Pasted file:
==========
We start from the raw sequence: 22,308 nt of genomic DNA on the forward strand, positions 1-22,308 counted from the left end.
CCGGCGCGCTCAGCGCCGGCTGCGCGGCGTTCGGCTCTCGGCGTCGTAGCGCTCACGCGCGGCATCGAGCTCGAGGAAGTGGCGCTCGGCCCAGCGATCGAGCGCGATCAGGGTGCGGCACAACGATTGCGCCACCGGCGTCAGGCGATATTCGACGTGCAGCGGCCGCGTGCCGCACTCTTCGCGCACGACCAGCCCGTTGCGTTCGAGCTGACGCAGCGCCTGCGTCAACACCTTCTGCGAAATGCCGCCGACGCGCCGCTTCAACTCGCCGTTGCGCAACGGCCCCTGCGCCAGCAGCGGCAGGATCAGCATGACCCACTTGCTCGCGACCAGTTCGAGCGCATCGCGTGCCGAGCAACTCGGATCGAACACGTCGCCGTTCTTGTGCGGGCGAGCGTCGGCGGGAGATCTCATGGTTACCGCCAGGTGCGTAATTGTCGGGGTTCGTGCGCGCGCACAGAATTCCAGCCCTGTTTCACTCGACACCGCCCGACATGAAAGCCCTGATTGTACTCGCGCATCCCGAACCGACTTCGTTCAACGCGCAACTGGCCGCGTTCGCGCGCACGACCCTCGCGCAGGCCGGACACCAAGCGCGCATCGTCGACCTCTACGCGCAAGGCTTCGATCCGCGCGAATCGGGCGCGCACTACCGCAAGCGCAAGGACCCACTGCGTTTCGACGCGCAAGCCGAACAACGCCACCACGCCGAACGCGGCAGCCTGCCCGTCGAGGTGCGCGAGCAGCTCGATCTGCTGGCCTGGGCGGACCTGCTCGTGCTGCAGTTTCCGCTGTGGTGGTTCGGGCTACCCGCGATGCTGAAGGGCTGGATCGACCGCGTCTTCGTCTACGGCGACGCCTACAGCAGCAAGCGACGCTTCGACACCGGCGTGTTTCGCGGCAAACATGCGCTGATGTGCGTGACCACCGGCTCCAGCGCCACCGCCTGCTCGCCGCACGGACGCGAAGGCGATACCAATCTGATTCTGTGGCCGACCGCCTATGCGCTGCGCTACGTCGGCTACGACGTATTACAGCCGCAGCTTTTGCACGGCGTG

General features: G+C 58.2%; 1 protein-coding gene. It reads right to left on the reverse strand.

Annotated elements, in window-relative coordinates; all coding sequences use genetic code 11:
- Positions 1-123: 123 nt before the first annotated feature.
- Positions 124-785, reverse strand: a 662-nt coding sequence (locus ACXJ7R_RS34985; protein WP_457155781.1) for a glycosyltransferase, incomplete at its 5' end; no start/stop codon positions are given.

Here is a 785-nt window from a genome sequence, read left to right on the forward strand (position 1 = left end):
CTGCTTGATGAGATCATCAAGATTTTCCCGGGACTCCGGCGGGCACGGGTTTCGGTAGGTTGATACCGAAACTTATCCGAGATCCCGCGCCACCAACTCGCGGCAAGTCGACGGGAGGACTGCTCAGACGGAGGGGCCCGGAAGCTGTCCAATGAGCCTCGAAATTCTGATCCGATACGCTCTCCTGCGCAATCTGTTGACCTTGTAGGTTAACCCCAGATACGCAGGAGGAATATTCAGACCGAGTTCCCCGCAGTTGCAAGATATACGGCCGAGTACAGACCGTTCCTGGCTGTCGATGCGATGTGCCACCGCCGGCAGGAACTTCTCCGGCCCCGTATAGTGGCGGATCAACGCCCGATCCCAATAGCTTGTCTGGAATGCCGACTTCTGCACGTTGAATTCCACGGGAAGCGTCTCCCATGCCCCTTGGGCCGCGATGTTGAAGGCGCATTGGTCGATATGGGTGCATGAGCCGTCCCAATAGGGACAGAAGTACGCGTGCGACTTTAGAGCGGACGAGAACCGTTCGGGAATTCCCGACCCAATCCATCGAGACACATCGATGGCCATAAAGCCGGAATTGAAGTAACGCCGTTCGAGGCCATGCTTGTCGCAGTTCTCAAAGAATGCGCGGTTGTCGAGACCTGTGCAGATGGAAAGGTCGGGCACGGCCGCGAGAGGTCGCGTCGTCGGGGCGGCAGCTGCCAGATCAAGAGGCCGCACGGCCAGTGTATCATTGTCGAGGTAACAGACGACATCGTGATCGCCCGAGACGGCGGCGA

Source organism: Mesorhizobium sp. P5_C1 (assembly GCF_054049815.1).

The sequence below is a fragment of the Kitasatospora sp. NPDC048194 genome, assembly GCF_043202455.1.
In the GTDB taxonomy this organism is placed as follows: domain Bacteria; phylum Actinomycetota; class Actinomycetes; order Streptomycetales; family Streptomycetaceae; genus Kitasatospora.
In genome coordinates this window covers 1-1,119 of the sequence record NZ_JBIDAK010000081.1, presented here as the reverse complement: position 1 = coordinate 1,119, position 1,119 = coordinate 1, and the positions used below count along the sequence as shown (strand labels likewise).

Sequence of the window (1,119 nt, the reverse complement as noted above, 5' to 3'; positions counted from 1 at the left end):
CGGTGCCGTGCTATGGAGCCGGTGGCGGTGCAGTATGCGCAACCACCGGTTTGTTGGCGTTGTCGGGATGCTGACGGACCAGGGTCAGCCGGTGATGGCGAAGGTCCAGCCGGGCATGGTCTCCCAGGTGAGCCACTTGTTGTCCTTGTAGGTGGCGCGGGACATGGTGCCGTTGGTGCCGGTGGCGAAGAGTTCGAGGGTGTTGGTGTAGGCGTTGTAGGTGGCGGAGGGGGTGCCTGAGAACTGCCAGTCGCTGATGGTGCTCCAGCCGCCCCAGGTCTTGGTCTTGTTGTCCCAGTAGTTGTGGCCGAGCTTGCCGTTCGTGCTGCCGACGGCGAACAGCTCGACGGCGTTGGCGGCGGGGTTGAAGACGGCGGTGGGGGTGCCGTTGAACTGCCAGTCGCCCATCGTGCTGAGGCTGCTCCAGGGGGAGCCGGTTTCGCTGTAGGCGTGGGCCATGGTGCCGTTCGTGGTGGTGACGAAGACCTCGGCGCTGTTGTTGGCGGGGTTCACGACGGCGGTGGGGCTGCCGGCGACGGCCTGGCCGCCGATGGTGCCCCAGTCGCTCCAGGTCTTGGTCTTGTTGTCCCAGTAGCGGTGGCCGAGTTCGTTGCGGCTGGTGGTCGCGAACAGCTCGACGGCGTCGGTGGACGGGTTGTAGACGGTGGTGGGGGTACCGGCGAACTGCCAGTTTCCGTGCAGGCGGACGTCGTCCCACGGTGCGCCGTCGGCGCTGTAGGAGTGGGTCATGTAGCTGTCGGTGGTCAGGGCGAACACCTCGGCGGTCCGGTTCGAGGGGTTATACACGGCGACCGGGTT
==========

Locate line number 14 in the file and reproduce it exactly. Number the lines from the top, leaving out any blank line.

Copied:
CGGTGCCGTGCTATGGAGCCGGTGGCGGTGCAGTATGCGCAACCACCGGTTTGTTGGCGTTGTCGGGATGCTGACGGACCAGGGTCAGCCGGTGATGGCGAAGGTCCAGCCGGGCATGGTCTCCCAGGTGAGCCACTTGTTGTCCTTGTAGGTGGCGCGGGACATGGTGCCGTTGGTGCCGGTGGCGAAGAGTTCGAGGGTGTTGGTGTAGGCGTTGTAGGTGGCGGAGGGGGTGCCTGAGAACTGCCAGTCGCTGATGGTGCTCCAGCCGCCCCAGGTCTTGGTCTTGTTGTCCCAGTAGTTGTGGCCGAGCTTGCCGTTCGTGCTGCCGACGGCGAACAGCTCGACGGCGTTGGCGGCGGGGTTGAAGACGGCGGTGGGGGTGCCGTTGAACTGCCAGTCGCCCATCGTGCTGAGGCTGCTCCAGGGGGAGCCGGTTTCGCTGTAGGCGTGGGCCATGGTGCCGTTCGTGGTGGTGACGAAGACCTCGGCGCTGTTGTTGGCGGGGTTCACGACGGCGGTGGGGCTGCCGGCGACGGCCTGGCCGCCGATGGTGCCCCAGTCGCTCCAGGTCTTGGTCTTGTTGTCCCAGTAGCGGTGGCCGAGTTCGTTGCGGCTGGTGGTCGCGAACAGCTCGACGGCGTCGGTGGACGGGTTGTAGACGGTGGTGGGGGTACCGGCGAACTGCCAGTTTCCGTGCAGGCGGACGTCGTCCCACGGTGCGCCGTCGGCGCTGTAGGAGTGGGTCATGTAGCTGTCGGTGGTCAGGGCGAACACCTCGGCGGTCCGGTTCGAGGGGTTATACACGGCGACCGGGTT